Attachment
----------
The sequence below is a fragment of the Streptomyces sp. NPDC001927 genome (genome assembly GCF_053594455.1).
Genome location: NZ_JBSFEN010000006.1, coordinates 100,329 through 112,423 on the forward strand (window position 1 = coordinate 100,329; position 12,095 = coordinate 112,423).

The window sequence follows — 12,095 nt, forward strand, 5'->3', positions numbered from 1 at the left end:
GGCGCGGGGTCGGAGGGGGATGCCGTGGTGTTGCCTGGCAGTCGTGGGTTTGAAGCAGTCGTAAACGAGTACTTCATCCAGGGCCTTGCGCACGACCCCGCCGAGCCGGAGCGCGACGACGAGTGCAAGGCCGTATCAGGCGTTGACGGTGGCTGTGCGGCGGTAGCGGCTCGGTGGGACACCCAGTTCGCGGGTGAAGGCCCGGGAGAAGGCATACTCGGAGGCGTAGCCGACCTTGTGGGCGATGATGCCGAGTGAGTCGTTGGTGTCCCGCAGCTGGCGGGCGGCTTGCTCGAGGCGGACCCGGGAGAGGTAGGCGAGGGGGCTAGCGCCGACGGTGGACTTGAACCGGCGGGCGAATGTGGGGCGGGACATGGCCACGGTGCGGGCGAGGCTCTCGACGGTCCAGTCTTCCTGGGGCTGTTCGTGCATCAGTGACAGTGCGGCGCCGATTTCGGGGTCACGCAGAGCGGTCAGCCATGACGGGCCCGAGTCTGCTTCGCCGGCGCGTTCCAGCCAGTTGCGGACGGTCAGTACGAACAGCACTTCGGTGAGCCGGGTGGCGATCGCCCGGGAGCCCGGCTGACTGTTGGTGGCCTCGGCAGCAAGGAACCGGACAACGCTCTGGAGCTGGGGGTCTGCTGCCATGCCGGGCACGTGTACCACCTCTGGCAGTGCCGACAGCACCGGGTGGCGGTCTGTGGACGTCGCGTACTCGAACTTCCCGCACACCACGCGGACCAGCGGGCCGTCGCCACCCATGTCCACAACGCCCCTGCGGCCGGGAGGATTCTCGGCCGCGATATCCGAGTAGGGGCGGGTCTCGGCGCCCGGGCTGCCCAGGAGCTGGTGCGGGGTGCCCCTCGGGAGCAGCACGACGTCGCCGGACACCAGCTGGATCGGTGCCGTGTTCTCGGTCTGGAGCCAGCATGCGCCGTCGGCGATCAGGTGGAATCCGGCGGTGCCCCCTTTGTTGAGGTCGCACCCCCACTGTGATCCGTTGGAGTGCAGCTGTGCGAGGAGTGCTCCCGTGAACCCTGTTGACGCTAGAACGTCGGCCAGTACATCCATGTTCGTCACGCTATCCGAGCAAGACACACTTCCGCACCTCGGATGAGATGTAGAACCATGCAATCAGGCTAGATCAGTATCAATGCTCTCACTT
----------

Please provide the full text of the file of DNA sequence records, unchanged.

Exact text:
The sequence below is a fragment of the Streptomyces sp. NPDC001927 genome (genome assembly GCF_053594455.1).
Genome location: NZ_JBSFEN010000006.1, coordinates 100,329 through 112,423 on the forward strand (window position 1 = coordinate 100,329; position 12,095 = coordinate 112,423).

The window sequence follows — 12,095 nt, forward strand, 5'->3', positions numbered from 1 at the left end:
GGCGCGGGGTCGGAGGGGGATGCCGTGGTGTTGCCTGGCAGTCGTGGGTTTGAAGCAGTCGTAAACGAGTACTTCATCCAGGGCCTTGCGCACGACCCCGCCGAGCCGGAGCGCGACGACGAGTGCAAGGCCGTATCAGGCGTTGACGGTGGCTGTGCGGCGGTAGCGGCTCGGTGGGACACCCAGTTCGCGGGTGAAGGCCCGGGAGAAGGCATACTCGGAGGCGTAGCCGACCTTGTGGGCGATGATGCCGAGTGAGTCGTTGGTGTCCCGCAGCTGGCGGGCGGCTTGCTCGAGGCGGACCCGGGAGAGGTAGGCGAGGGGGCTAGCGCCGACGGTGGACTTGAACCGGCGGGCGAATGTGGGGCGGGACATGGCCACGGTGCGGGCGAGGCTCTCGACGGTCCAGTCTTCCTGGGGCTGTTCGTGCATCAGTGACAGTGCGGCGCCGATTTCGGGGTCACGCAGAGCGGTCAGCCATGACGGGCCCGAGTCTGCTTCGCCGGCGCGTTCCAGCCAGTTGCGGACGGTCAGTACGAACAGCACTTCGGTGAGCCGGGTGGCGATCGCCCGGGAGCCCGGCTGACTGTTGGTGGCCTCGGCAGCAAGGAACCGGACAACGCTCTGGAGCTGGGGGTCTGCTGCCATGCCGGGCACGTGTACCACCTCTGGCAGTGCCGACAGCACCGGGTGGCGGTCTGTGGACGTCGCGTACTCGAACTTCCCGCACACCACGCGGACCAGCGGGCCGTCGCCACCCATGTCCACAACGCCCCTGCGGCCGGGAGGATTCTCGGCCGCGATATCCGAGTAGGGGCGGGTCTCGGCGCCCGGGCTGCCCAGGAGCTGGTGCGGGGTGCCCCTCGGGAGCAGCACGACGTCGCCGGACACCAGCTGGATCGGTGCCGTGTTCTCGGTCTGGAGCCAGCATGCGCCGTCGGCGATCAGGTGGAATCCGGCGGTGCCCCCTTTGTTGAGGTCGCACCCCCACTGTGATCCGTTGGAGTGCAGCTGTGCGAGGAGTGCTCCCGTGAACCCTGTTGACGCTAGAACGTCGGCCAGTACATCCATGTTCGTCACGCTATCCGAGCAAGACACACTTCCGCACCTCGGATGAGATGTAGAACCATGCAATCAGGCTAGATCAGTATCAATGCTCTCACTT